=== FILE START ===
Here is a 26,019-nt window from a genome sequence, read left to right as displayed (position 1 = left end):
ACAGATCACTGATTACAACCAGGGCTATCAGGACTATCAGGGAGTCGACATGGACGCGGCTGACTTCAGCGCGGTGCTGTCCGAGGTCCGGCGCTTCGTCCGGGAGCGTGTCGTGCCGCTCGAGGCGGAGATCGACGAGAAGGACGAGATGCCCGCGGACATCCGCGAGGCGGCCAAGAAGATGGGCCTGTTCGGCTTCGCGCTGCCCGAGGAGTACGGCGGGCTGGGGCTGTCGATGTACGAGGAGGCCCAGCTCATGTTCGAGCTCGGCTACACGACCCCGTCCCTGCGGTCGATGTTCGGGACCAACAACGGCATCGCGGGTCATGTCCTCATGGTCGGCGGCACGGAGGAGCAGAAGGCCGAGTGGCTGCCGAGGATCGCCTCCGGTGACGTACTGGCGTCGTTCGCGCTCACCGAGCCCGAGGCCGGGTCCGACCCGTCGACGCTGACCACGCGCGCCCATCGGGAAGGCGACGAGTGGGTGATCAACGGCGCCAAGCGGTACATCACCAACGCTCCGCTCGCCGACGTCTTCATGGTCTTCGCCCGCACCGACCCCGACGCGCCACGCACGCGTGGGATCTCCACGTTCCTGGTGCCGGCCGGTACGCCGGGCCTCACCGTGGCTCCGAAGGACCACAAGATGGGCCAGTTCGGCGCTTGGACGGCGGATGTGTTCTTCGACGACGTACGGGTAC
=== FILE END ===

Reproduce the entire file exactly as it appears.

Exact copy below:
Here is a 26,019-nt window from a genome sequence, read left to right as displayed (position 1 = left end):
ACAGATCACTGATTACAACCAGGGCTATCAGGACTATCAGGGAGTCGACATGGACGCGGCTGACTTCAGCGCGGTGCTGTCCGAGGTCCGGCGCTTCGTCCGGGAGCGTGTCGTGCCGCTCGAGGCGGAGATCGACGAGAAGGACGAGATGCCCGCGGACATCCGCGAGGCGGCCAAGAAGATGGGCCTGTTCGGCTTCGCGCTGCCCGAGGAGTACGGCGGGCTGGGGCTGTCGATGTACGAGGAGGCCCAGCTCATGTTCGAGCTCGGCTACACGACCCCGTCCCTGCGGTCGATGTTCGGGACCAACAACGGCATCGCGGGTCATGTCCTCATGGTCGGCGGCACGGAGGAGCAGAAGGCCGAGTGGCTGCCGAGGATCGCCTCCGGTGACGTACTGGCGTCGTTCGCGCTCACCGAGCCCGAGGCCGGGTCCGACCCGTCGACGCTGACCACGCGCGCCCATCGGGAAGGCGACGAGTGGGTGATCAACGGCGCCAAGCGGTACATCACCAACGCTCCGCTCGCCGACGTCTTCATGGTCTTCGCCCGCACCGACCCCGACGCGCCACGCACGCGTGGGATCTCCACGTTCCTGGTGCCGGCCGGTACGCCGGGCCTCACCGTGGCTCCGAAGGACCACAAGATGGGCCAGTTCGGCGCTTGGACGGCGGATGTGTTCTTCGACGACGTACGGGTAC